The first use of an airplane for intentional civil violence (pardon the oxymoron) was
- in 1964. on May 7, an intruder shot the pilot of the Pacific Airlines Fairchild F-27, which then crashed near Doublin, CA, killing all aboard.
- in 1955. On November 1st, a United Airlines DC-6B exploded in flight and crashed near Longmont Colorado. Investigators later discovered that someone had placed a bomb aboard the airplane in order to collect on an insurance policy taken out on a passenger (which in this case was that person’s mother).
- on November 12, 1926. Three bombs were dropped on a farmhouse in Williamson County, Illinois. In this case, it was a feud between two rival bands of bootleggers, the Shelton gang, and the Birger gang. Regrettably, none detonated.
- on November 1, 1911. An Etrich Taube monoplane was used by Italy to drop bombs in Turkey.
Answer: C. Sadly, choices A and B are not fiction. Lt. Gavotti’s action from choice D doesn’t count as a civil action because at the time, Italy and Turkey were at war. This was however one of the first (if not the first) dropping of bombs from a military airplane. Going even further back of course, man’s inhumanity to man had taken to the skies in balloons over a century earlier. According to the Smithsonian’s “Book of Flight”, the first recorded use of balloons in warfare was by France, at the Battle of Fleurus, in Belgium, in 1794.
The Original Genius?
Who was the first person in history to write about flying in any mechanical or truly scientific sense?
- Leonardo da Vinci (1452-1519)
- Roger Bacon (1214 – 1294 )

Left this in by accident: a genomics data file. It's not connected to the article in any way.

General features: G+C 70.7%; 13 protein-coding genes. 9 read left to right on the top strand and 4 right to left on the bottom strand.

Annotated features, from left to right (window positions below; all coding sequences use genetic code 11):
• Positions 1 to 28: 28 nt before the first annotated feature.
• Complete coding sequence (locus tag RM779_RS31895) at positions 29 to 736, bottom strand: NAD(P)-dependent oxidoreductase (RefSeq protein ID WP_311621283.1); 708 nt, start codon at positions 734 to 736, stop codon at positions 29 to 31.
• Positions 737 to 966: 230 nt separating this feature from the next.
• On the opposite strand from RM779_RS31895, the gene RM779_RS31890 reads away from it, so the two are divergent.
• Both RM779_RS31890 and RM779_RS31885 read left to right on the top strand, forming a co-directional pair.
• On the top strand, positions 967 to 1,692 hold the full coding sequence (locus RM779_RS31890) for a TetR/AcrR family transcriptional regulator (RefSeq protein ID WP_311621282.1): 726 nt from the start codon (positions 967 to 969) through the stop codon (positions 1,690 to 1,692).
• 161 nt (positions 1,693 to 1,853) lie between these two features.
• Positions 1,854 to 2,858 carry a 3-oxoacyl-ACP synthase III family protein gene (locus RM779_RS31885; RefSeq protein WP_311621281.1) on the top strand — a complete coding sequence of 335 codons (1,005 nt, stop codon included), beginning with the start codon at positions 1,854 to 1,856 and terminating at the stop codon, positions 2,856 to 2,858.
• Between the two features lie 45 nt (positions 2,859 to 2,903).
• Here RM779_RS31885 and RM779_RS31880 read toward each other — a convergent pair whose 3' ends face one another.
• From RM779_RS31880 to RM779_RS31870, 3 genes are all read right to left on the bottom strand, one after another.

- Abbas ibn Firnas of Islamic Spain, in the 800’s A.D
- the Greek, Archytas of Tarentum, ca. 428-350 B.C.
- no one really knows
Answer: E. We know that Leonardo da Vinci was a genius unlike almost any other known to history. This great Italian painter, sculptor, architect, engineer, musician, and natural philosopher carefully studied the flight of birds and established some fundamental principles, but his preternatural insights did not include even the more intuitive precursors to fluid mechanics, atmospheric physics, or aeronautical engineering. Furthermore, so much written knowledge has been lost to the multiple evils of war, ignorance, and the ravages of time that even credentialed historians don’t really know for certain what unsung intellects of even greater proportions may have discovered–perhaps before there were means to document it, and before they vanished from human memory and record. What is known is that the English philosopher, Franciscan monk, and scientist Roger Bacon was interested in the biological and physical sciences. Many discoveries have been credited to him, and he foresaw the extensive use of mechanical cars, boats, and planes. In his book “De mirabili potestate artis et naturae” (“The Wonderful Power of Art and Nature”) written ca. 1250 A.D. (but which was not published until much later), he describes a lighter-than-air flying boat, with wings driven by a hand-turned crank mechanism. Bacon followed the maxim “Cease to be ruled by dogmas and authorities; look at the world!” His central goal, it seems, was to prove that during the age of alchemy in which he lived, the “inferiority and indignity of magical power, compared with nature and science.” He speculated that, since hot air rose, it could be contained, such that a vehicle could float in the air and move about without touching the ground. (Francesco de Lana, 1631 – 1687, the subject of an earlier Trivia Tester, may in fact have gotten this idea from Roger Bacon.)